Childhood

Famous

The river is famous to the fish.

 

The loud voice is famous to silence,

which knew it would inherit the earth

before anybody said so.

 

The cat sleeping on the fence is famous to the birds

watching him from the birdhouse.

 

The tear is famous, briefly, to the cheek.

 

The idea you carry close to your bosom

is famous to your bosom.

 

The boot is famous to the earth,

more famous than the dress shoe,

which is famous only to floors.

 

The Young Poets of Winnipeg

scurried around a classroom papered with poems.

Even the ceiling, pink and orange quilts of phrase...

they introduced one another, perched on a tiny stage

to read their work, blessed their teacher who

encouraged them to stretch, wouldn’t let their parents

attend the reading because parents might criticize,

believed in the third and fourth eyes, the eyes in

the undersides of leaves, the polar bears a thousand miles north,

and sprouts of grass under the snow. They knew their poems

You knock on the door

You knock on the door but nobody answers. Cupping your hands around your face you peer through the side-panel of frosted glass. A kettle is whistling, a woman singing as she sets the table. This is a familiar house. You knock again. Inside, the sounds are festive. Glasses clink and a band starts up. Pressing your ear to the door, you hear the sound of your own laughter. This is the house you grew up in. You're sure of it now.

Happy Birthday Moon

Dad reads aloud. I follow his finger across the page.

Sometimes his finger moves past words, tracing white space.

He makes the Moon say something new every night

to his deaf son who slurs his speech.

 

Sometimes his finger moves past words, tracing white space.

Tonight he gives the Moon my name, but I can’t say it,

his deaf son who slurs his speech.

Dad taps the page, says, try again.

 

Tonight he gives the Moon my name, but I can’t say it.

Too Negative

I was a kid other kids’ 

parents gossiped about.

 

They told their children

what I was: too negative.

 

I get it. Fair to fear

contagion of bad attitudes,

 

to think naming a thing

can be an inoculation.

 

Of course my friends

filled me in. Of course

 

I took my diagnosis

lying down on mostly

 

frozen sand. Loose

grains made their way

 

to my scalp. Stayed there

Wow! You've Changed

You’ve changed.

You used to be so

and now you’re all

like, you’ve transformed

I don’t know how to describe

it’s like

you don’t like canasta anymore

you text IN ALL CAPS

your selfies are so

animalistic

like, are you out to prove something

you’re a lion

you’re a bear

you’re a maggot

you’re a virus

I just don’t know

if we can be friends anymore.

Tinderbox

We were a conflagration asking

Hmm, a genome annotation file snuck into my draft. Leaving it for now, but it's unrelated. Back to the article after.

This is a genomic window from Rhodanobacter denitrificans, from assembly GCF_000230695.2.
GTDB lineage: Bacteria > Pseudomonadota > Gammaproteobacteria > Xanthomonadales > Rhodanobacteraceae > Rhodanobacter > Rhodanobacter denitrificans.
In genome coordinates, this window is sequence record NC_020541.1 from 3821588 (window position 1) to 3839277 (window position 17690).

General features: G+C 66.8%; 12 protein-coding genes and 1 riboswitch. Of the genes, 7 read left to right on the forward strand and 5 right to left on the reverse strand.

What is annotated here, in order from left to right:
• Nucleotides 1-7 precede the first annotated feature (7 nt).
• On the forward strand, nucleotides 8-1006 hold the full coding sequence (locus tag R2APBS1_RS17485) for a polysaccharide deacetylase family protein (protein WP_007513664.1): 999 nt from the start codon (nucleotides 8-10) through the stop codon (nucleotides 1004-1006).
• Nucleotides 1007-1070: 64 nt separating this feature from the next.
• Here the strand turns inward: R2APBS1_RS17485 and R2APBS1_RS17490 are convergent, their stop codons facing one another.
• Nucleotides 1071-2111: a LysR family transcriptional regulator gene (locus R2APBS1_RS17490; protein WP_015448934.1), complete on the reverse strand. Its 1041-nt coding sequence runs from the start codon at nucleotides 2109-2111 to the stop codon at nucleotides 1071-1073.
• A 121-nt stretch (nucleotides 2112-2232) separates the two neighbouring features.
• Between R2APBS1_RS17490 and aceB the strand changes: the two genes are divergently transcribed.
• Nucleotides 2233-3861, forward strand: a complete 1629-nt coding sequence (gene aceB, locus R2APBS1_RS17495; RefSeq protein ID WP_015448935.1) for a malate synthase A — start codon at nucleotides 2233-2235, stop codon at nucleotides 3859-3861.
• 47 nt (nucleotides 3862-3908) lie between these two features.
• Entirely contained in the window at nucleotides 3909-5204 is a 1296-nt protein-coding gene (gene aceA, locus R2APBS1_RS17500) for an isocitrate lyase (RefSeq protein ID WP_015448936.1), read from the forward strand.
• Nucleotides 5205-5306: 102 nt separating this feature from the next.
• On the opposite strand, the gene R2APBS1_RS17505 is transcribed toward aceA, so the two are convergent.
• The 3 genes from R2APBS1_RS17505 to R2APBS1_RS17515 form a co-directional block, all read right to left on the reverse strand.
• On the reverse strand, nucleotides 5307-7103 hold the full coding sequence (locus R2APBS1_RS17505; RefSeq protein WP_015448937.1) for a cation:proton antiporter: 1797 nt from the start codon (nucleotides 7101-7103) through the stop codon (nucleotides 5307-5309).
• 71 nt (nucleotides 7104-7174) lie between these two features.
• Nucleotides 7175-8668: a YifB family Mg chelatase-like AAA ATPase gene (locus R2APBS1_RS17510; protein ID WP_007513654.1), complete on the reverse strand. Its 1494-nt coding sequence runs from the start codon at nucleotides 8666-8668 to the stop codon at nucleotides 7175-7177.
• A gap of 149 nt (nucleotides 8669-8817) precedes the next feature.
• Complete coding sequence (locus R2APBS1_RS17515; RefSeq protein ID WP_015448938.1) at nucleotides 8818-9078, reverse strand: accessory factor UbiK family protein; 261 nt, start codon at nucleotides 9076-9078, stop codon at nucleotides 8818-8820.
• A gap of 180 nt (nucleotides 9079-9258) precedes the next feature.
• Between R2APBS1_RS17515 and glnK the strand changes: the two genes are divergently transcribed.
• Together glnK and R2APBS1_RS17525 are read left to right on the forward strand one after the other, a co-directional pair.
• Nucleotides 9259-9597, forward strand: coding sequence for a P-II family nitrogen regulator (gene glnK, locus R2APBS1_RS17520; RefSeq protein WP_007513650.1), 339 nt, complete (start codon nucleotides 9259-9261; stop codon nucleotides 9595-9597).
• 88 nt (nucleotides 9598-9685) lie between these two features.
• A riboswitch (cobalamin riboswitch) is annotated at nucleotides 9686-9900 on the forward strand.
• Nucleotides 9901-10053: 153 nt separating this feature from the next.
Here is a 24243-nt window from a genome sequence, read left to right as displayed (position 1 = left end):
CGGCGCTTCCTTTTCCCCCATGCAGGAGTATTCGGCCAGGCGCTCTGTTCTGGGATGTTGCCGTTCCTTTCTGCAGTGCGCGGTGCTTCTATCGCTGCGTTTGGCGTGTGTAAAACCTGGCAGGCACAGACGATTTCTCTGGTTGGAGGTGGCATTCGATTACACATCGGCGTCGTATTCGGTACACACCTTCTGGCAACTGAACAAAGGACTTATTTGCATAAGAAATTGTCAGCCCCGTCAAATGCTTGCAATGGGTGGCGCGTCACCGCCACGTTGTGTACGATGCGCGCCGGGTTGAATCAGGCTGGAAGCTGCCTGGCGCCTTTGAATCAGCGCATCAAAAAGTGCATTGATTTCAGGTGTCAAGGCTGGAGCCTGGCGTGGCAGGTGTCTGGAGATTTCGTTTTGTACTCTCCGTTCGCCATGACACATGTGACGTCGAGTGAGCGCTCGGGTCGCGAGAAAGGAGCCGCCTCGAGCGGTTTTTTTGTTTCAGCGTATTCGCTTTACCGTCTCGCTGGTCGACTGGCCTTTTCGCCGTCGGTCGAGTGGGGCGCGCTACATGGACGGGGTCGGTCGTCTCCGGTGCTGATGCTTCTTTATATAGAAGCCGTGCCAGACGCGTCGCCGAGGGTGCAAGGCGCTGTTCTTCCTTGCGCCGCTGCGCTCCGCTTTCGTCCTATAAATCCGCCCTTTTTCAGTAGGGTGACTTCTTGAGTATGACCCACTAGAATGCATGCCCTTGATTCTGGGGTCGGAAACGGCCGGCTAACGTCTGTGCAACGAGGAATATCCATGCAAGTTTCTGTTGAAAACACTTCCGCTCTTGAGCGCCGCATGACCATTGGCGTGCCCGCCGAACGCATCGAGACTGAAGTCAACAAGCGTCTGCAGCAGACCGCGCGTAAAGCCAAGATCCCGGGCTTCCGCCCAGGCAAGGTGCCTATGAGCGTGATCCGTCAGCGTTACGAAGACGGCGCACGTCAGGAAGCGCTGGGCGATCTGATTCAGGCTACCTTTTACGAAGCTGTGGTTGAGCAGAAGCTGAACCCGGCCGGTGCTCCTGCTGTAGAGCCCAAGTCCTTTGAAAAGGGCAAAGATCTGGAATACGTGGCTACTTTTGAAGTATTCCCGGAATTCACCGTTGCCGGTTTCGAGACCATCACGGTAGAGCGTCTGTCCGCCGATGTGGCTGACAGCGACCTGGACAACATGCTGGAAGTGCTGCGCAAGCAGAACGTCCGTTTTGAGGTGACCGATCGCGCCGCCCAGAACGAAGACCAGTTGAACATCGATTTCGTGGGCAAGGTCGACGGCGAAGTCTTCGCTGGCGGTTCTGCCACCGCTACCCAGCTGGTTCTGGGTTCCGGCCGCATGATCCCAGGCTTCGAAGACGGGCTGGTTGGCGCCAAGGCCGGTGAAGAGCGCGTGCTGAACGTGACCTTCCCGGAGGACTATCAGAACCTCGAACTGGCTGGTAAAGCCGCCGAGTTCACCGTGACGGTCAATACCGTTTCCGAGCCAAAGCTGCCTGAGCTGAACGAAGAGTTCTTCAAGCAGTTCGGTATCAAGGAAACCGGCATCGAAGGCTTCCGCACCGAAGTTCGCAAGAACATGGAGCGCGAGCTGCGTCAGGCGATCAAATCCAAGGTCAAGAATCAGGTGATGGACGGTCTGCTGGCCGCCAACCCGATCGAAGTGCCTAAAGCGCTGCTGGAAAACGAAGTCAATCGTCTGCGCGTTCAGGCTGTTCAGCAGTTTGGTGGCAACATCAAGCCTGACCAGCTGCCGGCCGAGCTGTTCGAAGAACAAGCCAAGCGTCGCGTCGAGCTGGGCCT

to be incarnated into the world.

Mother, superstitious, kept us

apart, two stones of the same

igneous anger.

 

Everyone saucered tears

like firetrucks before a plane crash,

as if preparing, should we combust.

Mother had once hidden

all the nooses, knocking

all hanging hooks from our ceiling,

the other family hid the tinder and wood,

crying flame-retardant

for the walls.

 

Your palm prints have returned

as shingles around my left eye.

FLOOD

The hallway is an empty

riverbed, smooth and barren.

At three o’clock classroom

 

doors open like dams.

            Gullies of teens stream

out, to become one

           flowing body. A torrent

of fauxhawks and ponytails

           channels along the linoleum.

 

           The drowned boy floats along

 

just below the surface,

           caught in an undercurrent,

bobbing past the

 

           sightless stares of teachers.

 

Winter House

My father threw his language overboard,

a bag of kittens, waterlogged mewling:

small hard bodies.

 

My mother hung on to hers —

Wove the words like lace, an open web

over the window, light caught on the edges.

 

 

My daughter is starting to pick at language,

names at dawn – dog, star, mumma –

alone in her crib, learning the edges that will mark

meaning, create borders.

 

I'm trying to find those words of my mother’s,

The First Day

When I was five I was put on a bus

and sent to Catholic school

not unlike my mother who was five

when she was put on a train

and sent to residential school,

both feeling that gut feeling

that this was not going to be

a place we would like.

 

My parents told

my older sister

to watch over me

but she had long ago

grown to not like me,

let alone protect me.

 

As we waited to go in

that first morning

a group of boys decided

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